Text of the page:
Data collection modes
The choice of data collection mode or modes will depend upon the research themes and objectives (target population, sensitive subject and/or sensitive population), methodological and logistical constraints (existence or not of a sampling frame, survey locations and geographic coverage, respondent characteristics and competencies), budget and time constraints.
Main data collection media and modes
Questionnaires are always filled out either on paper or on a computer screen. However, they can be transmitted to respondents in one of two ways—through written or spoken words—and may or may not involve an interviewer. Questionnaires administered by an interviewer are called “hetero-administered”; those completed by respondents themselves are “self-administered.” A data collection mode is defined by the physical medium, the communication channel, and the presence or not of an interviewer. In computer surveys, questionnaires may be administered online or, at the local level, on a computer or tablet not connected to the internet.
Respondents answer the questionnaire themselves, using either paper and pencil (Paper And Pencil Interview or PAPI) or a computer (computer screen, tablet, smartphone, etc., a method called Computer-Assisted Self-Interview or CASI). In these cases, the procedure is visual. But on the computer it can also be a mix of visual and auditory: respondents can read the questionnaire on the screen while it is also read aloud by the computer. In a few cases, listening alone is required, as in CASI and telephone questionnaires: the questionnaire is read aloud by a computer and the respondent answers either by pressing telephone buttons or by saying “yes” or “no.” This last way of proceeding is not used for INED surveys or surveys by any other French public statistical body.
Here the questionnaire is read to the respondent by an interviewer and his/her answers are recorded either on paper or computer (Computer-Assisted Personal Interview or CAPI). The telephone may also be used (Computer Assisted Telephone Interview or CATI).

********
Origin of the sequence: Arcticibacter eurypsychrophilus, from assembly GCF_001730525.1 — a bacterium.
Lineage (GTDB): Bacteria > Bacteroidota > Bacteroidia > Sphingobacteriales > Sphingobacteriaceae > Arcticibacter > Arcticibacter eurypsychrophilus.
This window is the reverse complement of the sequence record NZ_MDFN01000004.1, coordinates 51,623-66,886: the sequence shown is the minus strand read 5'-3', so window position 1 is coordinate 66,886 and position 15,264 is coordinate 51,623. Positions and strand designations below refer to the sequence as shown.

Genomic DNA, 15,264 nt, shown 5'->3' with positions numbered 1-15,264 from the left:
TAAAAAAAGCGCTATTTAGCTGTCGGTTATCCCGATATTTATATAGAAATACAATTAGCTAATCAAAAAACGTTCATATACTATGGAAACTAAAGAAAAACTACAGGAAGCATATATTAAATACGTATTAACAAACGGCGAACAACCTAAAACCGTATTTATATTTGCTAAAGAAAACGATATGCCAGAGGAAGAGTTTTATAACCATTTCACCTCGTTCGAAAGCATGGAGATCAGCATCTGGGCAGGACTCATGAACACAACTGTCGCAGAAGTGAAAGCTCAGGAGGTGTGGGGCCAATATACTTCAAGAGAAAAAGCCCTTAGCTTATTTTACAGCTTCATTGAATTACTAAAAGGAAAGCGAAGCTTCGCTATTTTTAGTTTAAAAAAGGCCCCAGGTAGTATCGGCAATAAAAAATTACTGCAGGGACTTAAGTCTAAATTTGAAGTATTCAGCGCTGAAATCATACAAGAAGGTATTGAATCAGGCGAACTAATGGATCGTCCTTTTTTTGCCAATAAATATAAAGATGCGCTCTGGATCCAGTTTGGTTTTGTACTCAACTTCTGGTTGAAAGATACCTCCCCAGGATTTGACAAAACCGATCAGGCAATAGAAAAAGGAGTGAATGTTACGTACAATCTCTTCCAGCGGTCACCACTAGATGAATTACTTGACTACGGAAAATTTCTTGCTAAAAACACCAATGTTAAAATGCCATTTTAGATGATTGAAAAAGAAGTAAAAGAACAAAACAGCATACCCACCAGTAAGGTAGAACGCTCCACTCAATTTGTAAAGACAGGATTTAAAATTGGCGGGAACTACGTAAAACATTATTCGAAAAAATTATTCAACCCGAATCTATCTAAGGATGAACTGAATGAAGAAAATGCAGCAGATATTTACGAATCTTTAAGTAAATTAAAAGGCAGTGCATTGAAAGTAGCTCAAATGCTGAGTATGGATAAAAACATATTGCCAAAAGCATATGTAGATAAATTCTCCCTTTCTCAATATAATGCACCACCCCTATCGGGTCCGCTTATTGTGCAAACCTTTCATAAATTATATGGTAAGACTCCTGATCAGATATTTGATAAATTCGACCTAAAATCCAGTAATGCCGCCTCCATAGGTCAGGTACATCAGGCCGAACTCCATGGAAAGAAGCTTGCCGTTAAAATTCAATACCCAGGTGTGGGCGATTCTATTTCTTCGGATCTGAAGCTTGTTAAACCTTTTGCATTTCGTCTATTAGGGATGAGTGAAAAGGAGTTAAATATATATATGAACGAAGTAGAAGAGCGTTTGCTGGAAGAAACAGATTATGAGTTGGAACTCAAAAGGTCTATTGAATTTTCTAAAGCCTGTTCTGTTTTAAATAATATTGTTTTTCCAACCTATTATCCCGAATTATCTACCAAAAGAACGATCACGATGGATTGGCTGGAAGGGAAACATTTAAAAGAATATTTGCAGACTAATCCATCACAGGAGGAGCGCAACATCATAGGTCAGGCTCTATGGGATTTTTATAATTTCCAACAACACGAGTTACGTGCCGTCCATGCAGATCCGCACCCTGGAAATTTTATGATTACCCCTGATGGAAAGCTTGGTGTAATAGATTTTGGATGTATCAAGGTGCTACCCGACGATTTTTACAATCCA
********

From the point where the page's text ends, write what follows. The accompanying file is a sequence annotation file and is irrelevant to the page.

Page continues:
Touch tablets and smartphones are rarely used in large-scale quantitative surveys. The ELIPSS programme (Longitudinal Internet Social Science Survey) run by Science Po is one of the few self-administered questionnaire programmes that exists in France; INED is an active ELIPSS participant. Different data collection methods may be combined to make it easier for respondents to participate, to improve sample representativeness and increase response rates. For example, a questionnaire can be filled out online but also on paper. However, not all combinations are possible or desirable because filling out a questionnaire oneself is not the same as responding to questions asked by an interviewer.
Each data collection method is associated with specific questionnaires and follow-up methods. These in turn must be tested (clarity, filter questions, space provided for responses, orientation within the questionnaire, type and frequency of reminders, etc.).
Specific features of longitudinal surveys
Increasing use is being made of longitudinal surveys, which may be either retrospective (e.g., life course surveys) or prospective (cohort follow-up, multi-wave surveys). The various experiments conducted at INED have pointed up the specific methodological and/or ethical features of these surveys, most of which are related to time management (in the questioning process and the survey protocol).
Retrospective surveys: available tools